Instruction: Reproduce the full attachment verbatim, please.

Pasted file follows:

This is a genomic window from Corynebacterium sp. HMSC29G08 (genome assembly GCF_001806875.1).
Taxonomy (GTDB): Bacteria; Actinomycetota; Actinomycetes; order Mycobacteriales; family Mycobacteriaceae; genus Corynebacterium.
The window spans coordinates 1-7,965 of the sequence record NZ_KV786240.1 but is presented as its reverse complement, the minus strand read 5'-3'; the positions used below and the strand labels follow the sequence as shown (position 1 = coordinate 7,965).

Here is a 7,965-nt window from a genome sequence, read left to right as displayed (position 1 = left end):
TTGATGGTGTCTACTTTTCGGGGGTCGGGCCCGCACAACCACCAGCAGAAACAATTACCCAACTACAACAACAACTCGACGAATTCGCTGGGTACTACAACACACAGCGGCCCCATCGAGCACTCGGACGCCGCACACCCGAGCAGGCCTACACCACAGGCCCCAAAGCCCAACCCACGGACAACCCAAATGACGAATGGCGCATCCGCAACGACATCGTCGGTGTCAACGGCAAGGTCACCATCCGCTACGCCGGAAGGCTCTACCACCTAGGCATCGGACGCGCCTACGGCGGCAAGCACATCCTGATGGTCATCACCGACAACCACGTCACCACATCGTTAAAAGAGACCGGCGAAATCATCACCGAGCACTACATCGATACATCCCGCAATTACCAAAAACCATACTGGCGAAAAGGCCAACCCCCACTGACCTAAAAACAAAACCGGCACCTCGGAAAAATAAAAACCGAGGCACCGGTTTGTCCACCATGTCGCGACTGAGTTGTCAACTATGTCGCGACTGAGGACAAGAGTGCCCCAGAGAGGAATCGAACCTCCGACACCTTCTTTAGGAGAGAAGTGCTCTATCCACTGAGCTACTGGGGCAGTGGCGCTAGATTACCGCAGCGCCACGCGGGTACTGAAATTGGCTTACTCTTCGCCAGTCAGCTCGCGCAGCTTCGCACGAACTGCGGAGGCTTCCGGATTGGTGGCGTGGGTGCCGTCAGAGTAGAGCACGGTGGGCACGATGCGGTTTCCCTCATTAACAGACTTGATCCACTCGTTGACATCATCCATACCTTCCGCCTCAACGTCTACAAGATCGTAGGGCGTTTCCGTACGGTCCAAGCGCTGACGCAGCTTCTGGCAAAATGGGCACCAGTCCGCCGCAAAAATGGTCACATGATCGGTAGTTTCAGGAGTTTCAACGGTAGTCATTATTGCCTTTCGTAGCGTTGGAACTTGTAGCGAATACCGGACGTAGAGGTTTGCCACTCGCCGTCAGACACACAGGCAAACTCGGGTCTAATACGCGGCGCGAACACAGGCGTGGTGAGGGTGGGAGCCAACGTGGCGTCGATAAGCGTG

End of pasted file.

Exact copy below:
This is a genomic window from Corynebacterium sp. HMSC29G08 (genome assembly GCF_001806875.1).
Taxonomy (GTDB): Bacteria; Actinomycetota; Actinomycetes; order Mycobacteriales; family Mycobacteriaceae; genus Corynebacterium.
The window spans coordinates 1-7,965 of the sequence record NZ_KV786240.1 but is presented as its reverse complement, the minus strand read 5'-3'; the positions used below and the strand labels follow the sequence as shown (position 1 = coordinate 7,965).

Here is a 7,965-nt window from a genome sequence, read left to right as displayed (position 1 = left end):
TTGATGGTGTCTACTTTTCGGGGGTCGGGCCCGCACAACCACCAGCAGAAACAATTACCCAACTACAACAACAACTCGACGAATTCGCTGGGTACTACAACACACAGCGGCCCCATCGAGCACTCGGACGCCGCACACCCGAGCAGGCCTACACCACAGGCCCCAAAGCCCAACCCACGGACAACCCAAATGACGAATGGCGCATCCGCAACGACATCGTCGGTGTCAACGGCAAGGTCACCATCCGCTACGCCGGAAGGCTCTACCACCTAGGCATCGGACGCGCCTACGGCGGCAAGCACATCCTGATGGTCATCACCGACAACCACGTCACCACATCGTTAAAAGAGACCGGCGAAATCATCACCGAGCACTACATCGATACATCCCGCAATTACCAAAAACCATACTGGCGAAAAGGCCAACCCCCACTGACCTAAAAACAAAACCGGCACCTCGGAAAAATAAAAACCGAGGCACCGGTTTGTCCACCATGTCGCGACTGAGTTGTCAACTATGTCGCGACTGAGGACAAGAGTGCCCCAGAGAGGAATCGAACCTCCGACACCTTCTTTAGGAGAGAAGTGCTCTATCCACTGAGCTACTGGGGCAGTGGCGCTAGATTACCGCAGCGCCACGCGGGTACTGAAATTGGCTTACTCTTCGCCAGTCAGCTCGCGCAGCTTCGCACGAACTGCGGAGGCTTCCGGATTGGTGGCGTGGGTGCCGTCAGAGTAGAGCACGGTGGGCACGATGCGGTTTCCCTCATTAACAGACTTGATCCACTCGTTGACATCATCCATACCTTCCGCCTCAACGTCTACAAGATCGTAGGGCGTTTCCGTACGGTCCAAGCGCTGACGCAGCTTCTGGCAAAATGGGCACCAGTCCGCCGCAAAAATGGTCACATGATCGGTAGTTTCAGGAGTTTCAACGGTAGTCATTATTGCCTTTCGTAGCGTTGGAACTTGTAGCGAATACCGGACGTAGAGGTTTGCCACTCGCCGTCAGACACACAGGCAAACTCGGGTCTAATACGCGGCGCGAACACAGGCGTGGTGAGGGTGGGAGCCAACGTGGCGTCGATAAGCGTG